The revelation that Equifax had a major data breach that impacts millions of American consumers has people on edge, no doubt. Having one’s personal information stolen is no small matter.
Filene, the non-profit, independent think tank for the consumer finance industry, recommends that consumers take the following steps to find out whether you were personally affected. Equifax is offering complimentary identity theft protection and credit file monitoring regardless of whether your information may have been impacted.
To determine if your personal information may have been impacted by this incident:
- Visit https://www.equifaxsecurity2017.com/potential-impact. You will be asked to provide your last name and the last six digits of your Social security number.
- Based on the information, you will receive a message indicating whether your personal information may have been impacted by this incident.
- Regardless of whether your information may have been impacted, Equifax will provide you the option to enroll in TrustedID Premier. The enrollment period ends November 21, 2017. Be sure to read the terms.
Staying Safe After the Breach – Remain Vigilant
It is vital that you remain vigilant and protect your personal data. Each day, we face unprecedented attempts targeting our data through phishing, malware insertions, and social engineering campaigns. protecting your personal information is the best defense against these types of attacks. Here are a few easy steps you can take to protect your personal information:
- Don’t respond to email, text or telephone calls asking for personal or financial information. Criminals have been known to use date breaches and other incidents to send out emails and social media posts hoping to trick people into providing their information. Delete any suspicious emails or posts; if you have any doubt, throw it out!!
- Lock down your login – where available, always use strong authentication including 2-factor, or two step verification to protect your most valuable accounts such a email, social media and other financial accounts.
- Use unique passwords for each of your accounts. This helps to contain threats to your accounts if your credentials are stolen.
- Frequently review account activity and immediately report unauthorized transactions.
- Monitor activity on your financial, and credit card statements by implementing a fraud alert with one of the three credit bureaus or other services that monitor your credit (this is typically free if you are a victim of a data breach). For more information, visit the Federal Trade Commission website identitytheft.gov.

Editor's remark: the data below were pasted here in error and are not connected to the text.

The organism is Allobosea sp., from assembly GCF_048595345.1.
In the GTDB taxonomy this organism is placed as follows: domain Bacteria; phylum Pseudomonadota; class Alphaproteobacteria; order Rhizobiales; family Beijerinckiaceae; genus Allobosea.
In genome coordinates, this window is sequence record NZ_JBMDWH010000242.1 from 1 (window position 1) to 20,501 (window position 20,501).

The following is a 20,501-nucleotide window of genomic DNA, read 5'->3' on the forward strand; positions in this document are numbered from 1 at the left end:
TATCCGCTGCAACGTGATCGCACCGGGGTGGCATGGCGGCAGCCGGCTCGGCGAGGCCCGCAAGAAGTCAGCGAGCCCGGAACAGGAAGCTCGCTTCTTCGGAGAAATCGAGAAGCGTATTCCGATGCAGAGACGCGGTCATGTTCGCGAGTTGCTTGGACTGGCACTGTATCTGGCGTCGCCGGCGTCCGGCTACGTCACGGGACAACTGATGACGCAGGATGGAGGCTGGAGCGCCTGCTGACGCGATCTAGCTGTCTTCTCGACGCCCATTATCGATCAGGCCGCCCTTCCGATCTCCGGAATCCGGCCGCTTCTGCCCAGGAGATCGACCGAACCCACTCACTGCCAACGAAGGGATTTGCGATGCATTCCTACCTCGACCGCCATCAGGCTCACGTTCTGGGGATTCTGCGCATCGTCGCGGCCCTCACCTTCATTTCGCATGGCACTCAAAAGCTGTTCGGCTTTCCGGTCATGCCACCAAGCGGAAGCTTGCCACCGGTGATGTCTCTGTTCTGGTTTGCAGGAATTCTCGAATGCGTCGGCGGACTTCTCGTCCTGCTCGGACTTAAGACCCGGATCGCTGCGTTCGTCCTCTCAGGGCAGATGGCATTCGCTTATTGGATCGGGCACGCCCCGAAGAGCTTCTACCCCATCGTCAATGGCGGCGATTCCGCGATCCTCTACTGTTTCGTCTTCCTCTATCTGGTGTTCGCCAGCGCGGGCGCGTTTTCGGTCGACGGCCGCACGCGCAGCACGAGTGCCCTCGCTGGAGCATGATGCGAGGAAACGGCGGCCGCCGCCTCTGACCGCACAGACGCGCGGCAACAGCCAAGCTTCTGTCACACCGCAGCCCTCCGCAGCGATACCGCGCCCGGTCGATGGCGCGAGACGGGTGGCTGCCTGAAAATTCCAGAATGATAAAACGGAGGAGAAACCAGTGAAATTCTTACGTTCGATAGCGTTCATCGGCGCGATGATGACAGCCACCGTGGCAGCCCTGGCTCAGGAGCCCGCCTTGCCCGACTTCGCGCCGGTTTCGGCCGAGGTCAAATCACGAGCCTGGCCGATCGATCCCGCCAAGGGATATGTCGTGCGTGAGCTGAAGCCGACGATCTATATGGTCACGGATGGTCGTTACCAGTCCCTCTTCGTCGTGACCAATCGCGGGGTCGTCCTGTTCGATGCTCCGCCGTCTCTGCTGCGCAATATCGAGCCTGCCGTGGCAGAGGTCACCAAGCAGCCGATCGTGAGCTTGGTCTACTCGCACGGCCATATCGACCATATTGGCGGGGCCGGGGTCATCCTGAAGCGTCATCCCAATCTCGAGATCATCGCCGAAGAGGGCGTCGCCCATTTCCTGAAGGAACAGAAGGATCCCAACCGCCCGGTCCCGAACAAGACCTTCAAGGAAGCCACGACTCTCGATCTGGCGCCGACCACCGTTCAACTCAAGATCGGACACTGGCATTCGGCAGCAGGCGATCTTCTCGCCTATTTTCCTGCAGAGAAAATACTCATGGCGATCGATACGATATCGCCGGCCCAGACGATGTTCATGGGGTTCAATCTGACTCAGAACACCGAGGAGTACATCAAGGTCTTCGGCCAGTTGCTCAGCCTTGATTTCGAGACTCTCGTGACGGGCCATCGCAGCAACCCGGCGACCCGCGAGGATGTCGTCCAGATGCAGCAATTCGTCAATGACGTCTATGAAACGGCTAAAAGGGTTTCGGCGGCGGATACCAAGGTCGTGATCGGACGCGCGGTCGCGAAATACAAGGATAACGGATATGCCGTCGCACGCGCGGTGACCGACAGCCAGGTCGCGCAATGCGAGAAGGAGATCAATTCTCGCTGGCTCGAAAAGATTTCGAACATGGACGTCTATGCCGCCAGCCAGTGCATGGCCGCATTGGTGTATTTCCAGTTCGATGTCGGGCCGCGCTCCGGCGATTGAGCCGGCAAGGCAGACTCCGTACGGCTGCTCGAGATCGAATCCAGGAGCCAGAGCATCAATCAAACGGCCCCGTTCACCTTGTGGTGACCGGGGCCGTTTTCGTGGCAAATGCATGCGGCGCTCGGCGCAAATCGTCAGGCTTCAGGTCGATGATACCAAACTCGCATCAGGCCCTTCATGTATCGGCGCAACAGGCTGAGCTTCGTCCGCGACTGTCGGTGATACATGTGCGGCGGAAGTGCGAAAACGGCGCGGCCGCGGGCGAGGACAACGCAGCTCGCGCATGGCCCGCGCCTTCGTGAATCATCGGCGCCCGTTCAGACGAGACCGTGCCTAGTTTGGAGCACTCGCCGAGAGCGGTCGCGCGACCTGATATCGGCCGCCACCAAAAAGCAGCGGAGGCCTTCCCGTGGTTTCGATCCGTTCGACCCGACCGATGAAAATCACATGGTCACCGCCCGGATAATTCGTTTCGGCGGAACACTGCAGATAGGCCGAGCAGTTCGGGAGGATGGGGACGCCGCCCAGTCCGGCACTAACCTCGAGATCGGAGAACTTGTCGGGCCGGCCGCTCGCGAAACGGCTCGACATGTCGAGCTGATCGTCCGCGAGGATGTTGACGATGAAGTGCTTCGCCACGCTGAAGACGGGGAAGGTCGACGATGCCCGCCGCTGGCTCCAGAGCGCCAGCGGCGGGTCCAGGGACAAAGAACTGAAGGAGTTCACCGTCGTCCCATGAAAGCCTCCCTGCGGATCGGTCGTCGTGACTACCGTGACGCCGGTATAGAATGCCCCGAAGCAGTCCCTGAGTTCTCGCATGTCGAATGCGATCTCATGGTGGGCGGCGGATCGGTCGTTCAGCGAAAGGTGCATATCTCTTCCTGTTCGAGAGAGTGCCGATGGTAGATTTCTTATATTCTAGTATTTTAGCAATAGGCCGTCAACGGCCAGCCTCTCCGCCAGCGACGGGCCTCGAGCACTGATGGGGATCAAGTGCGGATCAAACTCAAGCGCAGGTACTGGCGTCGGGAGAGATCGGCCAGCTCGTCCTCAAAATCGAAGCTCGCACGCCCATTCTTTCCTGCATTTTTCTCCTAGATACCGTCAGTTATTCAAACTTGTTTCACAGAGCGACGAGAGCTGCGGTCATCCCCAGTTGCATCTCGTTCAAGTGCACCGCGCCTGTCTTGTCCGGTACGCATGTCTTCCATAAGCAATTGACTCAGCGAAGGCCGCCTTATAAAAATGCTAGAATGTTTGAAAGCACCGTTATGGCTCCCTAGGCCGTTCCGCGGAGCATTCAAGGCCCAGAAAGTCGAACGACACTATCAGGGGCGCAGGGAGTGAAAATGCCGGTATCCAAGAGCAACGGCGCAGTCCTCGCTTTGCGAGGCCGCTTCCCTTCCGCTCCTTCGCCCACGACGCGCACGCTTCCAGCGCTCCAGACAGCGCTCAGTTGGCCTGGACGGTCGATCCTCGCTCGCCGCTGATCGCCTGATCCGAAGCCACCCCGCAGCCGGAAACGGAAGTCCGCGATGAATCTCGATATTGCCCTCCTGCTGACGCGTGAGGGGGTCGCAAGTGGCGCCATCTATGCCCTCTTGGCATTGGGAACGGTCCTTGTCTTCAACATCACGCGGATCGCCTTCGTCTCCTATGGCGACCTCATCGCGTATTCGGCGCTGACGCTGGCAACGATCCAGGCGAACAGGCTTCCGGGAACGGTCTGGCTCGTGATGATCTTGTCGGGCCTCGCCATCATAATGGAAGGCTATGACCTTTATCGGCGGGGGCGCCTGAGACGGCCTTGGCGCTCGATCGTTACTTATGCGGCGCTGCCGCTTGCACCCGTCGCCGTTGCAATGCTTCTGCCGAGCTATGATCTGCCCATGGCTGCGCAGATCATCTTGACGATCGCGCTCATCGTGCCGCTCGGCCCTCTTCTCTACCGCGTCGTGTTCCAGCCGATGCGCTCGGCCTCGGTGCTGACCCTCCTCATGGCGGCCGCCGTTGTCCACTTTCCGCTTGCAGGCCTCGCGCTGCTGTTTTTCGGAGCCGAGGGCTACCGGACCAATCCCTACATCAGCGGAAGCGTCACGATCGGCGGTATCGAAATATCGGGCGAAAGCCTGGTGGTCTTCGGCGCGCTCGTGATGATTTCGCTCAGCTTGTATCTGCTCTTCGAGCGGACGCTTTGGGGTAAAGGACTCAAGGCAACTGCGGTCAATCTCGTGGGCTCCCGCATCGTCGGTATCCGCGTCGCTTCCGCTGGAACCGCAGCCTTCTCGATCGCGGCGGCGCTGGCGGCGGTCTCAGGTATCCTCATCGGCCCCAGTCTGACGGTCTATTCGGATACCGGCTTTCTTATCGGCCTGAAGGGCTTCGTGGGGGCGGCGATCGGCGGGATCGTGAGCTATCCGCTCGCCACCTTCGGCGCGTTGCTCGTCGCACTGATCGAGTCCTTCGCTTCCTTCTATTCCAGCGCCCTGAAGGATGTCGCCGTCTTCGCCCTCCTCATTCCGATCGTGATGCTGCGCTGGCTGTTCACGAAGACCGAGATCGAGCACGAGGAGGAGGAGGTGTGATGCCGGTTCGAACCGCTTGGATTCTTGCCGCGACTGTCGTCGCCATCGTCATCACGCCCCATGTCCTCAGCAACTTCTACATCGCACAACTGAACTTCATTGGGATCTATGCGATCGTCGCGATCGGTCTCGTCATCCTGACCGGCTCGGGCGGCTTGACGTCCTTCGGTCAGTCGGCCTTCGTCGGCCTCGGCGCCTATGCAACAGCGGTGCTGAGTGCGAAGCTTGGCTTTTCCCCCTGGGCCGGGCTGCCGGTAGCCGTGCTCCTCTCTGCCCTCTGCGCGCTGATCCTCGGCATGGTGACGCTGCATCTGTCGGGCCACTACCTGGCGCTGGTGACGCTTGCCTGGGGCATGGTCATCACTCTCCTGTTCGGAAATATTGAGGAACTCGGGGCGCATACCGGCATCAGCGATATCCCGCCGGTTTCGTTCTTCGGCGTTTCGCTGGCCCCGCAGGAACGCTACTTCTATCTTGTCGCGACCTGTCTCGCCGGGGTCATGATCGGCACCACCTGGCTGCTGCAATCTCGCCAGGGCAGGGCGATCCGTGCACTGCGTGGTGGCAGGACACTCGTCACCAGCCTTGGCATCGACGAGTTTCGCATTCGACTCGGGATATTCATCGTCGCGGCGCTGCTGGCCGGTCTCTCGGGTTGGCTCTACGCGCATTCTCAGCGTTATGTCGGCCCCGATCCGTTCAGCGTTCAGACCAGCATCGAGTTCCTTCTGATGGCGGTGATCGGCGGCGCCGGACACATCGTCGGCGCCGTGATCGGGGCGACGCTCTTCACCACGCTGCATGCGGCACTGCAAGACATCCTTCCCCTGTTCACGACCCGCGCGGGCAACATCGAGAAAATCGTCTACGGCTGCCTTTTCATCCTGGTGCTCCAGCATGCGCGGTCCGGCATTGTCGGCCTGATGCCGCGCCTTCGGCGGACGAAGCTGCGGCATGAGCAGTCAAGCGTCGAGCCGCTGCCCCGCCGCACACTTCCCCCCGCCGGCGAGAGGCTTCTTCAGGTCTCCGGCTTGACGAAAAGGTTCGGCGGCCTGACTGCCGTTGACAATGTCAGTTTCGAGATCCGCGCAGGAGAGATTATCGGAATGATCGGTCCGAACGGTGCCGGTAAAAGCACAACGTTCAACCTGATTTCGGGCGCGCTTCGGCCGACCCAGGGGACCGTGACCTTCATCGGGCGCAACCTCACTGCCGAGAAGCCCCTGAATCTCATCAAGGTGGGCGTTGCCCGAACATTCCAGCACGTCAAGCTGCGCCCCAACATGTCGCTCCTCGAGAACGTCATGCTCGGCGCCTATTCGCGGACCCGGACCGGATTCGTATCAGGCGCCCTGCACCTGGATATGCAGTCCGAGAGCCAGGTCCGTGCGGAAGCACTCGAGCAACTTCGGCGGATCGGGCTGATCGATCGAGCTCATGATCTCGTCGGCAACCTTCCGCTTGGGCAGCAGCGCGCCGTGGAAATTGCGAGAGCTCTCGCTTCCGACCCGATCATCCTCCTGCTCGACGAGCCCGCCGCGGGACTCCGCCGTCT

- Check your credit reports from Equifax, Experian, and TransUnion – FOR FREE – by visiting annualcreditreport.com. You can obtain one free credit report from each of the three credit reporting companies every 12 months. It is suggested that by spacing those reports, consumers can view a report every four months to ensure that information is accurate. Accounts or activity that you don’t recognize could indicate identity theft. Visit IdentityTheft.gov to find out what to do.
- Turn on alerts and notifications. Most banking and financial accounts provide the option of sending you text or e-mail alerts after any account activity. Turn these on where available.
- Credit freeze or fraud alert – Consider placing a credit freeze which makes it harder for someone to open a new account in your name. Keep in mind that a credit freeze won’t prevent a thief from making charges to your existing accounts. If you decide against a credit freeze, consider placing a fraud alert on your files. A fraud alert warns creditors that you may be an identity theft victim and that they should verify that anyone seeking credit in your name really is you.
- Keep your devices updated – Prevent infections by updating critical software patches or new operating system versions when they become available. The easiest way is to make sure your device software is set to “auto-update”.
- Install security products – This includes anti-virus, anti-malware, and other common consumer security products and make sure you keep them in the default mode of “auto-update”.
- File your taxes early – As soon as you have the tax information you need, before a scammer can. Tax identity theft happens when someone uses your Social Security number to get a tax refund or a job. Respond right away to letters from the IRS. IRS will ONLY contact you by mail.